My husband planned to sell off his two-wheeler and buy a Maruti Alto. We started saving for that.

At long last, we are going to be rich, I told myself.

Little did we know what was in store.

As months rolled by, we started hearing ‘stories’ about our company -- that Saradha’s business was not particularly ‘honest’ and ‘fair’ and that its funds were fast drying up.

We felt uneasy but being eternal optimists thought the crisis would pass.

It didn’t.

One fine morning in the summer of 2013, we heard that Saradha owner Sen had absconded with two of his trusted aides.

The sky fell on us. We were dumbfounded.

We did not know how to face all those innocent villagers of Baruipur who invested their hard-earned money in Saradha through us.

We had no clue how to repay about Rs 17 lakhs (Rs 1.7 million) that we had collected from our clients.

What will happen to the Rs 200,000 that my husband had invested from his own savings?

We felt helpless. We couldn’t even cry. Our tear glands had dried up from shock.

Didi, when your government set up the Shyamal Sen Commission to compensate the agents and investors, we hoped to recover some money.

But till date, we got only a pittance and could not pay back even a third of our clients.

At our village home, we have been tagged as defaulters, didi.

We are luckier than our colleagues, though.

Since my in-laws are old residents of the area, our clients have only hurled abuses and not beaten us up or threatened us with dire consequences.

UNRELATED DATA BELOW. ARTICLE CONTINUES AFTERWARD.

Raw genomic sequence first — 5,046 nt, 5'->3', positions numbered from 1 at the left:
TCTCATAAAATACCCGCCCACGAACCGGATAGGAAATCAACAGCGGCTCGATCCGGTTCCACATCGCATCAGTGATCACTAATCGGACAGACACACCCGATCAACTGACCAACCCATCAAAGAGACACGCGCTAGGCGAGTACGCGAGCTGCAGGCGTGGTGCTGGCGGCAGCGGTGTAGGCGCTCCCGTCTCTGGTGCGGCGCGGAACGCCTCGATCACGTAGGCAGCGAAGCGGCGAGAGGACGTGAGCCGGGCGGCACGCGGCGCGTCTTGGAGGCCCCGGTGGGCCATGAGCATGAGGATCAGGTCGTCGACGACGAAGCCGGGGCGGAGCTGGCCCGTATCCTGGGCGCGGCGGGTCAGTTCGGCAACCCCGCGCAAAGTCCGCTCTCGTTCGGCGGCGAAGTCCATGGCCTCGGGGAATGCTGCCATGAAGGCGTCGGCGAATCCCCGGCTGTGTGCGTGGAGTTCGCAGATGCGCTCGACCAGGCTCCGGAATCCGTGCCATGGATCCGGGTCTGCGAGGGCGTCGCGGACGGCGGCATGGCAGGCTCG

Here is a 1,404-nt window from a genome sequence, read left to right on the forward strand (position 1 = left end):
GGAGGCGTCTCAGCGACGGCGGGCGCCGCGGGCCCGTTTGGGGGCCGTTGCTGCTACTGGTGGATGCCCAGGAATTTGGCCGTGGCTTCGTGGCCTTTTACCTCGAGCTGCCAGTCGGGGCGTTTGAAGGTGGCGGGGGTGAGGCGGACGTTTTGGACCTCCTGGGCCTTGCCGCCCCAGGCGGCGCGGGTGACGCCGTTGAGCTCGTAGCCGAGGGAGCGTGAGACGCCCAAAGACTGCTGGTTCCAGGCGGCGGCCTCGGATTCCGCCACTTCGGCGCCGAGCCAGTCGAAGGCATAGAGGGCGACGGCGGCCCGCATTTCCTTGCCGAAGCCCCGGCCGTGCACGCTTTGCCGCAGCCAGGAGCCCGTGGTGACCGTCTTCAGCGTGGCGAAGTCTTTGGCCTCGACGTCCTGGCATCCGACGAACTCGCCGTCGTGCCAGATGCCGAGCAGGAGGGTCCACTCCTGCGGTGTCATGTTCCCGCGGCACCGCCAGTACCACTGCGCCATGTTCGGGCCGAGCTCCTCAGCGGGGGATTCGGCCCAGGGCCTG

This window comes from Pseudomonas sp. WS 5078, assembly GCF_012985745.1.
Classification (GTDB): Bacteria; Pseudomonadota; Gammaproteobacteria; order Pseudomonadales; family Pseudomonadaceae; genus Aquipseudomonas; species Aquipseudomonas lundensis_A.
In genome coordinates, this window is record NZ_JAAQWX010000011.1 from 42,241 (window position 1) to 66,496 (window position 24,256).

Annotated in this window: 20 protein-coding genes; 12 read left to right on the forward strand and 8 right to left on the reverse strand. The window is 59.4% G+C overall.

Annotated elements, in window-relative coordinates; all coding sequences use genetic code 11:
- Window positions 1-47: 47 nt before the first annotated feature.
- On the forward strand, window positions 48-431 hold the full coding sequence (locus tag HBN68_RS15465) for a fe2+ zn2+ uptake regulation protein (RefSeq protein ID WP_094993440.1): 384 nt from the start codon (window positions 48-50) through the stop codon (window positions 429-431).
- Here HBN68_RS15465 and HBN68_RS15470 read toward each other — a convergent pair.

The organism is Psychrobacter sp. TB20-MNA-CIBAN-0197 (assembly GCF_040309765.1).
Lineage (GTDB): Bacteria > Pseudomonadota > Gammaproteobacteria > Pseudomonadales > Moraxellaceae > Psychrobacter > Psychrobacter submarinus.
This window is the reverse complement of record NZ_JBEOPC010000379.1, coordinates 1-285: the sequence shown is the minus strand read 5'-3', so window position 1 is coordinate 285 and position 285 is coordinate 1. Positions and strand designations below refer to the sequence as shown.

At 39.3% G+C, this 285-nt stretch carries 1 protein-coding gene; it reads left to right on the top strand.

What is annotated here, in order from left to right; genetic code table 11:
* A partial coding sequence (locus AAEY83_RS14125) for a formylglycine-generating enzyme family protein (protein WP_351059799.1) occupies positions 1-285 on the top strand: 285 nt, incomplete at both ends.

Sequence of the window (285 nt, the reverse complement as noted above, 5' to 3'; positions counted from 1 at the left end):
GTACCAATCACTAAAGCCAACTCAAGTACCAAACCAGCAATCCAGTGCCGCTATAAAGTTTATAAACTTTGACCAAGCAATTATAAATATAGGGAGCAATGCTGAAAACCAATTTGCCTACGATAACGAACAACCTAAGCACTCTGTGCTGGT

We feel so ashamed, didi.

We are tired of fighting with insults on one hand and poverty on the other.

I gave birth to a baby girl in early 2013 but I wish she were not born.

For, now we can’t even buy milk for her every day.

She cries of hunger all the time.

My husband now works as an accountant at a grocery store and earns a meagre Rs 3,000 a month. I make and sell paper packets from old newspapers.

From earning Rs 24,000 to 30,000 a month, our household income now stands at Rs 3,500 only.

Didi, let alone buying a four-wheeler, my husband recently had to sell off his motorbike to pay back one of his clients who had invested about Rs 20,000.

Didi, we have heard you are a brilliant painter and that your creations fetch millions.

I plead with you, didi, to hold an exhibition of your paintings. I am sure they will find rich buyers.

Didi, can’t you share a part of the earnings from the sales to pay off the money that our clients (including clients of my colleagues too) owe to Saradha?

Didi, your benevolence and love for the poor are part of Bengal folklore. Won’t you stand by us in these dark hours?

We believed in Saradha as we had seen you and your Cabinet ministers supporting (Sudipta) Sen’s company.

Didi, please don’t misunderstand me. I am not trying to pass the blame.

Didi, this is just a desperate call from someone who is drowning.

Our ship is sinking, didi, and we can’t stay afloat for long.

Yours sincerely,

An impoverished former agent of Saradha group

As told to Indrani Roy/; Illustration: Uttam Ghosh/ has withheld the agent's identity for security reasons.